The Legalities of Working from Home
During the COVID-19 health crisis, many employees across the U.S. and Canada started working from home (WFH), either out of obligation or personal choice. And this trend is showing signs that it may continue well beyond the resolution of the pandemic. Studies have highlighted that productivity does not go down when working from home, but that it actually goes up—to the tune of 13%. Employees themselves prefer working from home too, with 75% of 2,000 survey respondents claiming they are happier overall working out of their home offices.
Unprecedented circumstances have led to unprecedented action. This means that, at times, certain laws were overstepped in favor of flexibility and adaptability during the pandemic. But now that we are hopefully getting back to normal, employers, employees, and contractors should educate themselves on the legalities around working from home. Let’s dive in!
Working from Home: Explain the Legalese, Please!
Right to Work from Home
Despite current circumstances, U.S. employees do not have a right to work from home. This is entirely up to the employer. The same applies in Canada. Diving deeper, however, there are circumstances where employees can gain the right to work from home:
- On Human Rights Grounds – If the employee requests flexible working arrangements in response to a protected ground under human rights legislation, the employer must make efforts to compromise and accommodate. Without doing so, the employer risks a human rights claim. This could include race, gender, or disability discrimination.
- Possibility of Remote Work – If remote work is possible, employers must consider all requests from employees. The employer has the right to refuse if the company will be negatively impacted in any way by flexible working arrangements. Similarly, employees can refuse WFH arrangements and continue to commute to the office, unless there are significant health and safety risks associated with their office presence.
- FMLA – The United States Family Medical Leave Act (FMLA) gives employees with special medical conditions the right to request to work from home. Again, the final decision lies with the employer and whether the business will be negatively impacted.
- Childcare and Caregiving – In Canada, employees are entitled to unpaid and job-protected leave if childcare support is unavailable. This only applies if remote work is not possible. Employers must accommodate all requests relating to childcare and caregiving but have no obligation to accept them. Local government laws include the Ontario Employment Standards Act, and Personal and Family Responsibility Leave in Atlanta.
In short, employment contracts largely govern the possibility and right for employees to work from home, with little else in the form of legislation or protection.
- U.S. – The U.S. Fair Labor Standards Act says employers can implement remote working as long as they accurately record hours worked for remote employees. Remote working policies and procedures must be stated in the employment contract, and can be added to supplement the contract at a later date if the original contract has no details on flexible working.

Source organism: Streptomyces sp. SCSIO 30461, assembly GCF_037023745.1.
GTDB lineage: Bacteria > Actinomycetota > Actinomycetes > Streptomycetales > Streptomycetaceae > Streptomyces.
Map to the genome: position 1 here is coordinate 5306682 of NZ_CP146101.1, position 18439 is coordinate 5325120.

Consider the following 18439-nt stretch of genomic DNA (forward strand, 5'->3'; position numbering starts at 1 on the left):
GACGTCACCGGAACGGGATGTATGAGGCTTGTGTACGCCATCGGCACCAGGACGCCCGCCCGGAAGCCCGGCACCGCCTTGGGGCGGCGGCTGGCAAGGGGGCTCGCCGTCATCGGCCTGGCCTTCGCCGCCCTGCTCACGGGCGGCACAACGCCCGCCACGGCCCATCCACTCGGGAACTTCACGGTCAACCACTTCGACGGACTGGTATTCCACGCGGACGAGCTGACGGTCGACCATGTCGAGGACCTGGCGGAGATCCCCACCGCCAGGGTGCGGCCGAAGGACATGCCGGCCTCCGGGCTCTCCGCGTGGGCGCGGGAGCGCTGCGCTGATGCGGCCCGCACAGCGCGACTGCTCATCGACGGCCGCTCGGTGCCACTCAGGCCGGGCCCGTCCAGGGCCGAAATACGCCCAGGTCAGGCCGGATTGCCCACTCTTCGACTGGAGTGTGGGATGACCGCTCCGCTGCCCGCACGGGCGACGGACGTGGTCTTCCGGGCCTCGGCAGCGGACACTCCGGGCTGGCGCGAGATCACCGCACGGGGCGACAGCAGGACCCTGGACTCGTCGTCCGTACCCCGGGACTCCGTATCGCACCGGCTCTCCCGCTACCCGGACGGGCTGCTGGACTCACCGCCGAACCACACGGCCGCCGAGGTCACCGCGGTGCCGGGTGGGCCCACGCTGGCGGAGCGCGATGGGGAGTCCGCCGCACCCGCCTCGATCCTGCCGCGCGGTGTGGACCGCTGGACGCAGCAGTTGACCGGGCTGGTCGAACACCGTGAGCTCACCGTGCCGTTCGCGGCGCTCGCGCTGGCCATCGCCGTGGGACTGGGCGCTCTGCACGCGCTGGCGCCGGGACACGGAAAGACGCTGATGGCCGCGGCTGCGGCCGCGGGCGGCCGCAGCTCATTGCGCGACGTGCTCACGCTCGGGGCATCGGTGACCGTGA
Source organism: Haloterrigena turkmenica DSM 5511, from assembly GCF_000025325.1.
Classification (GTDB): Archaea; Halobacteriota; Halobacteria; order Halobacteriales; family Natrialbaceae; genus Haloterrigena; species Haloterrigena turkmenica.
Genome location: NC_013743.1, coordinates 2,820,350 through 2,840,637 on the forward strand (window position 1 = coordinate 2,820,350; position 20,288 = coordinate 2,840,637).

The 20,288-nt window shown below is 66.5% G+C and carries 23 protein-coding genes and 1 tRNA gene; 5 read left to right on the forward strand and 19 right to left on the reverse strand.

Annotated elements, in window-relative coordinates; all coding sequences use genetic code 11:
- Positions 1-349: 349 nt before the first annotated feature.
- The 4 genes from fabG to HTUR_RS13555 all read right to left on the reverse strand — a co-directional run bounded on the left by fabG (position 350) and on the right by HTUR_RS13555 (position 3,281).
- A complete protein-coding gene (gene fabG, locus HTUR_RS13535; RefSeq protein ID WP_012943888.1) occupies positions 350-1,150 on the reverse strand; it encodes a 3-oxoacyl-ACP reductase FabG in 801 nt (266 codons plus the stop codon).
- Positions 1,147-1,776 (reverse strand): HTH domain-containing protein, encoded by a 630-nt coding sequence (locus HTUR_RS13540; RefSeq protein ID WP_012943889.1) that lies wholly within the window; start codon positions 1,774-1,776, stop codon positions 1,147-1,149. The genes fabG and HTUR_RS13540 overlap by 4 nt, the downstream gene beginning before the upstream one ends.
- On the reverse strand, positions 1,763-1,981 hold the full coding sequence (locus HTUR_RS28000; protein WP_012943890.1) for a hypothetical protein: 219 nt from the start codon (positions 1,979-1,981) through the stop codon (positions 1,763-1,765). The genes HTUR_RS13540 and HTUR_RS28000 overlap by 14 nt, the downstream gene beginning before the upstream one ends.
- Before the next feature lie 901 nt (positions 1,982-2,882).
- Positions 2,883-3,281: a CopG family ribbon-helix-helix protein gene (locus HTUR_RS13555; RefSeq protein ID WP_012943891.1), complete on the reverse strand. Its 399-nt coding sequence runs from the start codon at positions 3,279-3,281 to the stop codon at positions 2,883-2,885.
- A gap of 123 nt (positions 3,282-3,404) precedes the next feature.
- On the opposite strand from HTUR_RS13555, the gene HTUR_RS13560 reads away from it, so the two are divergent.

- Canada – The provincial nature of Canada means that employees are subject to varying laws around remote working. Ontario’s Employment Standards Act applies to employees working inside or outside of the province. Someone living in Nova Scotia will not have the same protections, as there is no legal distinction between homeworkers and office workers in that province.
In the U.S., employers have an obligation to provide IT and office equipment if the employee does not have sufficient means at home. This includes computers, peripherals, telephony services, and broadband in certain circumstances. Employers can purchase and install equipment at the employees’ home or provide an equipment subsidy as part of the employment contract—with which the employee should purchase the necessary equipment. Employees can, of course, take advantage of bring-your-own-device (BYOD) policies if they are in-place.
In Canada, working from home is treated as an occupational health measure rather than a flexible work arrangement due to COVID. This means that OHS protocols apply with equipment ergonomics, meaning employers have an obligation to provide suitable equipment to employees.
Section 125 (1) of the OHS Act states that “in respect of every work activity carried out by an employee in a work place that is not controlled by the employer, to the extent that the employer controls the activity,” with further details in section (L) stating employers must “provide every person granted access to the work place by the employer with prescribed safety materials, equipment, devices and clothing.” This basically states that a “workplace” includes the home office when flexible working arrangements are in place, making it the employer’s responsibility to ensure computers, peripherals, and telephony services are provided. Most provinces explicitly prohibit passing on expenses incurred when purchasing equipment to employees, with the employer fronting the cost. The cost of home office real estate itself is the responsibility of the employee. As always, employment contracts can result in formal arrangements that differ slightly from the law.
Workplaces Work Better with Waldo
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